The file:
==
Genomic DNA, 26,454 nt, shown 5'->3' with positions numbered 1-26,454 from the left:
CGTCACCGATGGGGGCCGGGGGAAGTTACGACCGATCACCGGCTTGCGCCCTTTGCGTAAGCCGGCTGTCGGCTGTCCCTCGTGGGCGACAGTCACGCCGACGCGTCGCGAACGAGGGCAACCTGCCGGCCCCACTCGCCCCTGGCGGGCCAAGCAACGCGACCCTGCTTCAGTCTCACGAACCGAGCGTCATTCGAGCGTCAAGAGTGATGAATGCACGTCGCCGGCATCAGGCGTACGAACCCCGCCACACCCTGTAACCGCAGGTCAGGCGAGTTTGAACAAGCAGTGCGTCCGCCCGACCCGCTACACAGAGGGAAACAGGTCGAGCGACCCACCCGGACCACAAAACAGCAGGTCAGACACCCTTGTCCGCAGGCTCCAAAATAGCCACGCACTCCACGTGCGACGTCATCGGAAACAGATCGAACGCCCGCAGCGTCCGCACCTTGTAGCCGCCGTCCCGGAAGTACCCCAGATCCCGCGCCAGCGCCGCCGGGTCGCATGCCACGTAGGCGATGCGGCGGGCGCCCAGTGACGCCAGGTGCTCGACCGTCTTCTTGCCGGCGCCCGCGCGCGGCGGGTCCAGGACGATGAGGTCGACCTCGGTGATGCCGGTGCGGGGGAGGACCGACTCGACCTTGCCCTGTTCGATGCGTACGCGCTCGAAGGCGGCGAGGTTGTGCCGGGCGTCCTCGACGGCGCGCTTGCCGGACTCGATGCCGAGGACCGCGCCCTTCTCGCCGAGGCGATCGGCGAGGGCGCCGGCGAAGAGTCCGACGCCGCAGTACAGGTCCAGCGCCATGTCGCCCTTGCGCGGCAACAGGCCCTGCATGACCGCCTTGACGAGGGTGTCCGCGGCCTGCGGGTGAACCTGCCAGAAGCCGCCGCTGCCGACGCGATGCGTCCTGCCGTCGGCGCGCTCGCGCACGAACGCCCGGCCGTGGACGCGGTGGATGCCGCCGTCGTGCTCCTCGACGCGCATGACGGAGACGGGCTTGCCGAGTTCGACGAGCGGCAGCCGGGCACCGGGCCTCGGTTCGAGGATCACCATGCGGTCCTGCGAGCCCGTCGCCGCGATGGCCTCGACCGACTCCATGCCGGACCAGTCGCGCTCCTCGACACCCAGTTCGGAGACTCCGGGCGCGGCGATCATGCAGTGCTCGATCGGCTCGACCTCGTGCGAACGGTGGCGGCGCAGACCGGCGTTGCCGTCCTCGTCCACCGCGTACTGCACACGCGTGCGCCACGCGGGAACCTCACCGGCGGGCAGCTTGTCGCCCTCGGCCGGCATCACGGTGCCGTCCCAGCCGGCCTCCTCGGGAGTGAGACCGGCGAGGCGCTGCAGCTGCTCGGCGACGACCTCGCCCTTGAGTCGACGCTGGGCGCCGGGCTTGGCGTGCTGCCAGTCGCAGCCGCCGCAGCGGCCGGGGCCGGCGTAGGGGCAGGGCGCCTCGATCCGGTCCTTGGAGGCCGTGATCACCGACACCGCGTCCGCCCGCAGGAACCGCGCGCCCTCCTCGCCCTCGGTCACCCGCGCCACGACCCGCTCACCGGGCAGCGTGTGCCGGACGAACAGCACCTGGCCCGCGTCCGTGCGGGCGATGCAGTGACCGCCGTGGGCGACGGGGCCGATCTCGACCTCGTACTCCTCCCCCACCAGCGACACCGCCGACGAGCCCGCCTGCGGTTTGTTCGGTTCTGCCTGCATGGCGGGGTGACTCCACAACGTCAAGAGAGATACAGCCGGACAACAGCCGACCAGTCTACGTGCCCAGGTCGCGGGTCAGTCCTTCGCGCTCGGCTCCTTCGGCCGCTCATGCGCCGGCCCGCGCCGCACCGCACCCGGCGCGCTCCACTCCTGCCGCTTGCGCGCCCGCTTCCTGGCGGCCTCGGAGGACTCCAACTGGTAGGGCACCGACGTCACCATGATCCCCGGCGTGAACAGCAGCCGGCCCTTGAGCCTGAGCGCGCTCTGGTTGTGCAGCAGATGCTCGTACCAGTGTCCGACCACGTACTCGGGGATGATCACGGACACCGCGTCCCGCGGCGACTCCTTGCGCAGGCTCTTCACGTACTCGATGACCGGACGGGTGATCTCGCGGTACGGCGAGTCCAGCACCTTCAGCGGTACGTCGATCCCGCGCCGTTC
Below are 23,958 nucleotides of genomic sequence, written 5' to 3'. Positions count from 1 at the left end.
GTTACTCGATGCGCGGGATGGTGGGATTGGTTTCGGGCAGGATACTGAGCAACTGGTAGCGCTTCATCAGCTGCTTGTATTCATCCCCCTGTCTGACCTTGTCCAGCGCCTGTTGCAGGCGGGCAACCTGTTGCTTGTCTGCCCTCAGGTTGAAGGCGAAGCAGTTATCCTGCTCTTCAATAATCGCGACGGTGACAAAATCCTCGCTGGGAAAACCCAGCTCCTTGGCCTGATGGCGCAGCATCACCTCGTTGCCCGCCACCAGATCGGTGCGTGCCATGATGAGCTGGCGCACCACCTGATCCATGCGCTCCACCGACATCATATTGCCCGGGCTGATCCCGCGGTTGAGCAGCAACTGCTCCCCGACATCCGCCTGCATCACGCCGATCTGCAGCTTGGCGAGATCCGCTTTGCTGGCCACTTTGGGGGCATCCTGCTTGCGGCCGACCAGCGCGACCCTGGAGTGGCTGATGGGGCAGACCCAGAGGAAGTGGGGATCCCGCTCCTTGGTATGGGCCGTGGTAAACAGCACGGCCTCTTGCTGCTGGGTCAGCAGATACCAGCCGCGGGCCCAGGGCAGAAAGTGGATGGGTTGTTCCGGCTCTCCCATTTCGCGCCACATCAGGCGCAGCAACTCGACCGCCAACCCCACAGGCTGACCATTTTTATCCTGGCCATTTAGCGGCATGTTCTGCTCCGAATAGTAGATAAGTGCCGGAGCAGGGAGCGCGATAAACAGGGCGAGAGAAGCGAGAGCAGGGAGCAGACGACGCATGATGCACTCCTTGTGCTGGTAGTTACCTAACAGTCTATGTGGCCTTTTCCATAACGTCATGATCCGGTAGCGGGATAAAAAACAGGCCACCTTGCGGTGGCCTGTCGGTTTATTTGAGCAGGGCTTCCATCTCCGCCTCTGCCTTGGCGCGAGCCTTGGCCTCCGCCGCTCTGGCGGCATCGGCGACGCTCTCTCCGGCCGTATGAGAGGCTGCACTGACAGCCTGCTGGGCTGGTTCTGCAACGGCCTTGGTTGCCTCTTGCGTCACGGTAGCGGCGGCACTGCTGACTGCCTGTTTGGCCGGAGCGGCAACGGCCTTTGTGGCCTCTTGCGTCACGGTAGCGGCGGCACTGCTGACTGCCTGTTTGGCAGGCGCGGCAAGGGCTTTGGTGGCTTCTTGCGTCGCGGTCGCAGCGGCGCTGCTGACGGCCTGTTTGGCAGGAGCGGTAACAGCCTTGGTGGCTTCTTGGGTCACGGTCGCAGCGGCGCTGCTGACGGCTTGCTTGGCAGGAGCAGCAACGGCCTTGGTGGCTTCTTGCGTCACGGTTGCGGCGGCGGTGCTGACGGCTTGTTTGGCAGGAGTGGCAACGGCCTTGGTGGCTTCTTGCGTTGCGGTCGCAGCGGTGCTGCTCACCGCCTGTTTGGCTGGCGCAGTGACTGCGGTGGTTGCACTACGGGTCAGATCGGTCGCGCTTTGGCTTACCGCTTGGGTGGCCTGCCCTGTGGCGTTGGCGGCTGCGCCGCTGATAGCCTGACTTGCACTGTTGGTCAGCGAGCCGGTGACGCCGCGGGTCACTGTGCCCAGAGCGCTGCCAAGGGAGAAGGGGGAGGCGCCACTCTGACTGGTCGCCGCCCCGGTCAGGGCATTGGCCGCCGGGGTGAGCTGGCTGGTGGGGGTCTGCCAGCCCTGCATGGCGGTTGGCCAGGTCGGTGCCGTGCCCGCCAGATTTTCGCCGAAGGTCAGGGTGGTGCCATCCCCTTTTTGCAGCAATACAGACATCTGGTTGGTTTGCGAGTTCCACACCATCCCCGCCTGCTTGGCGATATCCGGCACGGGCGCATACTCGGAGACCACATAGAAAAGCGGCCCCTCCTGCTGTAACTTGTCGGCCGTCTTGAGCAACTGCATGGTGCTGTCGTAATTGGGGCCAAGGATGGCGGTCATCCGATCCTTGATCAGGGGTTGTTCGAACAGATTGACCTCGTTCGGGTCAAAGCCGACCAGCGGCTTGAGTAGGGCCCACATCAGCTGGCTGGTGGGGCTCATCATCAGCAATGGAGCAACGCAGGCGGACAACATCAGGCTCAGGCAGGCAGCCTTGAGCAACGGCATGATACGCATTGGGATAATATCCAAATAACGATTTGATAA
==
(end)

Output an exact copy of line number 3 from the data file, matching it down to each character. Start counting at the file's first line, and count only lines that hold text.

Below are 23,958 nucleotides of genomic sequence, written 5' to 3'. Positions count from 1 at the left end.